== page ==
heavy-duty levelers


Anybody have a source for heavy duty leveling feet?
The application is to level my currently in-progress workbench. It will be a beast (of the design favored by Frank Klausz in The Workbench Book) except mine will have fully loaded drawers beneath. So it will be *heavy*. I found a couple of small sources, wondering if you guys know of any.
TIA,
Joe C.
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noonenparticular wrote:

Grainger.
http://www.grainger.com/Grainger/productdetail.jsp?xi=xi&ItemId11761243&ccitem
--
Jack Novak
Buffalo, NY - USA
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That would do it, thanks for the recommendation.
jlc

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On Thu, 29 Sep 2005 21:11:26 GMT, "noonenparticular"

the closest hardware store.
get 4 beefy lag bolts, say 5/8 x 12. bore up from the bottom of the leg and run them in so that an inch or so of the head sticks out. tune the bench to level with a wrench.
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noonenparticular wrote:

I skipped the tail vise and went with a Twin Screw. http://home.comcast.net/~charliebcz/BenchFinishing/CBbench33.html and it's heavy. Unless you like laying on the floor with two wrenches you should try the levelers adjustable from above with an allen wrench. Glued some 80 grit to the bottom so the bench can't slide around on my epoxy coated cement floor.
Cal-Fasteners - photo is close to life size - beefy suckers.
bottom half of this page http://home.comcast.net/~charliebcz/MT/CBbench20.htm
post pics of your bench when you can please.
charlie b
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wrote:

WOW!
Admitted screw-ups be damned, that is a piece of work!
Beautifully done.
Regards.
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charlie b wrote:

Aw, what the 'l ;-)
http://home.comcast.net/~charliebcz/MT/CBbench20.html
-- Mark
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Wow Charlie.... I was interested in the leveling devices as I am going to build my new large bowl lathe stand soon....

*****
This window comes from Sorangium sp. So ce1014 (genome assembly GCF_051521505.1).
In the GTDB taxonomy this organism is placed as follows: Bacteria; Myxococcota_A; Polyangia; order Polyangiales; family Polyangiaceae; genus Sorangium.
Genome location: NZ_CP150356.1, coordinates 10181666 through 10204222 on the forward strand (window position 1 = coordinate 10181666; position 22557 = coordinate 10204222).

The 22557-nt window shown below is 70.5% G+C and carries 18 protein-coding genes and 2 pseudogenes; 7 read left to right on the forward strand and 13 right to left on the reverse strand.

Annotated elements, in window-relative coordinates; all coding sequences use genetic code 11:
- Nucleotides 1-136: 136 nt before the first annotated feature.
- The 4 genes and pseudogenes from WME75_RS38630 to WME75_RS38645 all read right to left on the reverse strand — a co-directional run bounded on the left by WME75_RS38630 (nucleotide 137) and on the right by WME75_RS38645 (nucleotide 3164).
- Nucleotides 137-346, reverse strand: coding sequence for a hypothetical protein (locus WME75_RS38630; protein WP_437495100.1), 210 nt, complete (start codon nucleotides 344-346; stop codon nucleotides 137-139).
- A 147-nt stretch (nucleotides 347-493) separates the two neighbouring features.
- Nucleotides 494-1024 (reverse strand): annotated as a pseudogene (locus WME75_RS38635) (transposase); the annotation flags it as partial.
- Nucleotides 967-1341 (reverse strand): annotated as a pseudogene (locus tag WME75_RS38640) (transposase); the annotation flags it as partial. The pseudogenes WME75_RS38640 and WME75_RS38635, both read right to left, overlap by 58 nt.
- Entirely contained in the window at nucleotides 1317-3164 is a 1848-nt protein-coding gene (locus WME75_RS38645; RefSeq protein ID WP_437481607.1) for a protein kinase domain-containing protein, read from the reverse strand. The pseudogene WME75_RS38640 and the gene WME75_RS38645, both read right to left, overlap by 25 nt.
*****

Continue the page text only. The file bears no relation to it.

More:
Then I forgot all about it when I saw your bench. What a masterpiece! Not only is it functional and well thought out, but it is gorgeous. Really nice work, sir.
Robert
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snipped-for-privacy@aol.com / Robertwrote:

That I'd bolt to the floor. But if you've got enough mass then these levelers, with the 80 grit sandpaper on the bottom, should get things level and keep it there.

Thanks. You did note that it was a year of elapsed time from start to finish? Was intimdated in handcutting BIG through dovetails on the apron stock - stuff that thick, that wide and that long is hard to come by, at least for me. Fortunately I know an arborist/ sawyer/woodworker who had what I needed but not much more if I screwed up. Was also, uneccessarily, concerned about the Twin Screw installation - again, the jaw stock was hard to come by and there wasn't going to be a second chance.
I'd not do the accessible from both sides of the bench drawers with the guides on the drawer sides. Other than opening and closing them from the back to show off I don't work on that side of the bench so that "seems like a great idea" wasn't. The top shallow drawers, suggested by Michael Baglio, was a great idea and does keep digging down inside them to a minimum.
If I can break a complicated piece down into low risk modules/parts I'm less intimidated by the project. It also lets you evolve the thing as you go rather than commit totally to EVERYTHING right from the get go. Using traditional joinery really lends itself to this approach as it allows you to dry fit what you've got and make subsequent parts/modules/steps fit the actual space it is to occupy. I stumbled on this approach early on while making a pair of wall hanging tool cabinets
http://home.comcast.net/~charliebcz/RightToolCabinet.html
Each step along the way seemed pretty easy, with plenty of opporotunities to try new things - at low risk once the cabinet and the doors were done. When it was all done and filled I did the "Did I make that?".
By the yard it's hard. But by the inch - it's a cinch.
charlie b
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Like these? http://cgi.ebay.com/4-Large-Machine-Leveling-Pads-2-3-8-x-1-2-13-NEW_W0QQitemZ7549612191QQcategoryZ633QQssPageNameZWDVWQQrdZ1QQcmdZViewItem Joe Brophy CountryTech Computer email: snipped-for-privacy@spiretech.com
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